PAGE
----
Once a first-round draft prospect, Cedric Ogbuehi now hoping teams will take a chance on him after suffering a late-season ACL tear.
INDIANAPOLIS -- You know that "everything happens for a reason" mantra? Well, try this one on for size.
Following the 2013 college football season, Cedric Ogbuehi was considering—even leaning toward—giving up his final year of eligibility to enter the NFL draft. Texas A&M helped convince him to return largely by helping him procure an insurance policy, which covered Ogbuehi in the event he suffered an injury.
Which, of course, he did. Ogbuehi tore his ACL in A&M's bowl game. Now, that insurance policy stands as a multi-million dollar silver lining amid a frustrating situation. As Ogbuehi confirmed at the combine Thursday, the insurance will cover the financial difference between where he was projected to go in the 2014 draft (Ogbuehi said he received four first-round grades) and where he lands this year.
"Gotta see where I go first," Ogbuehi said when asked how much he will make off the insurance.
The loss-of-value policy is similar to that of former USC and current Jacksonville receiver Marqise Lee, who endured multiple injuries during his final season with the Trojans. Per FOX Sports' Bruce Feldman, Lee was "in line to collect $5 million based on the difference between his actual signing bonus and the value of this year's first-round average." Lee was selected No. 39 overall and received a $2.083 million signing bonus. Round 1 signing bonuses last year ranged between JaDeveon Clowney's $14.5 million and Teddy Bridgewater's $3.3 million haul. The first WR off the board, Mike Evans, received around $8.9 million from the Buccaneers.
Ogbuehi's preference, of course, would have been for the insurance policy to expire quietly at the end of his Texas A&M career. Had he come through the 2014 season healthy, Ogbuehi likely would be in the Round 1 mix, despite an uneven senior year kicking back and forth between left tackle and right tackle. He was a consensus top-15 prospect before '14 began.
"Of course, getting hurt, it sucks," Ogbuehi said, "but you've got to live with it and move on."
Ogbuehi was fewer than two quarters from finishing his collegiate career relatively unscathed. Then, in the third quarter of A&M's win over West Virginia in the Liberty Bowl, he "took a hit on the side of the knee," he said. "Thought it was a sprained MCL so I kept playing." Shortly thereafter came word of a torn ACL, an injury that usually carries a rehab timetable of between six and nine months. The 6'5", 306-pound Ogbuehi said he expects to be ready for training camp, but that may be an optimistic outlook. (Even Adrian Peterson needed nine months to return and his recovery is considered darn near miraculous.)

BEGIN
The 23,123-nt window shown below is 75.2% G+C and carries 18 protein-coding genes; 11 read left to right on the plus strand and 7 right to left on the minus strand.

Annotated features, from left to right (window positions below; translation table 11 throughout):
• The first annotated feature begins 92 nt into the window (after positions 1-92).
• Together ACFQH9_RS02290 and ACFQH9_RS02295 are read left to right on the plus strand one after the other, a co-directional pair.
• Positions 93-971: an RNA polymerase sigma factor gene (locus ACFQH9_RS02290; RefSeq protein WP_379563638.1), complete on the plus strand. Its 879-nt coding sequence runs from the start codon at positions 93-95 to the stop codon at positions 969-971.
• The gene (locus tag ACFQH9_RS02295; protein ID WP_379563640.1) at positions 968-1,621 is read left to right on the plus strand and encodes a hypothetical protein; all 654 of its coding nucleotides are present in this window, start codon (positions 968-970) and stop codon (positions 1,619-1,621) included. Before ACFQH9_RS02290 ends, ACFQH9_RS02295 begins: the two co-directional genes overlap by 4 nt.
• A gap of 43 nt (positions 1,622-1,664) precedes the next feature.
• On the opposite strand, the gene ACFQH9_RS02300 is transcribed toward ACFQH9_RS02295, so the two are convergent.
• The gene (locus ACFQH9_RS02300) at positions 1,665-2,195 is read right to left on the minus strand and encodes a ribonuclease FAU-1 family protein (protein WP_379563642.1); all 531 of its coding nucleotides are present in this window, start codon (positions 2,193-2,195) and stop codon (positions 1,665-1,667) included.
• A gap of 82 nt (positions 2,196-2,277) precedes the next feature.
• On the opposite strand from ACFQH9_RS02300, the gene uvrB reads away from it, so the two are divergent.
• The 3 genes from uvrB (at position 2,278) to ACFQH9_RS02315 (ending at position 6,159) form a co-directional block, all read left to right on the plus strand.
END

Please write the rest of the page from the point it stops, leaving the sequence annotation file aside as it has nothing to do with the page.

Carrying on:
Setting aside the long-term outlook, Ogbuehi will not be able to work out for NFL teams here in Indianapolis nor at Texas A&M's pro day next month. His draft stock, then, hinges on when a franchise is willing to take a leap of faith.
"I'll come back next year, full go," Ogbuehi promised. "I'll have to get my conditioning down, but once I get there, I'll pick it up pretty fast."
Another mystery enveloping Ogbuehi is, to put it simply, what happened last season before he hurt his knee. A&M moved him from his right tackle spot to the left side, expecting that he would follow in the footsteps of previous draft picks Luke Joeckel and Jake Matthews as a dominant blindside blocker.
He struggled, though, and A&M shifted him back to the right in November. Coach Kevin Sumlin insisted that the move was not an indictment of Ogbuehi's play, but he tape showed otherwise.
"We've moved Jarvis Harrison out to tackle and Cedric to right tackle, and that's nothing against Cedric's ability at left tackle," Sumlin said. "Jarvis is more comfortable over there. That's a tribute to Cedric being a team guy. There is prestige at left tackle, but Jarvis has a better set over there. ... So as a team, as an offense, we've made that switch to make our line the strongest it can be."
Said Ogbuehi: "Left tackle [is the most important position on A&M's line], but you get the best five out there."
Ogbuehi still projects as a potential NFL left tackle, despite his steadier performance from the right. Everything about him is guesswork at the moment, however, at least until he can get back on the field and begin to prove his worth all over again. Until then, Ogbuehi will hope someone is willing to take a shot on him in Round 1, a year after teams would have been lining up to get a crack at him.
"I don't look back," Ogbuehi said. "There's no point."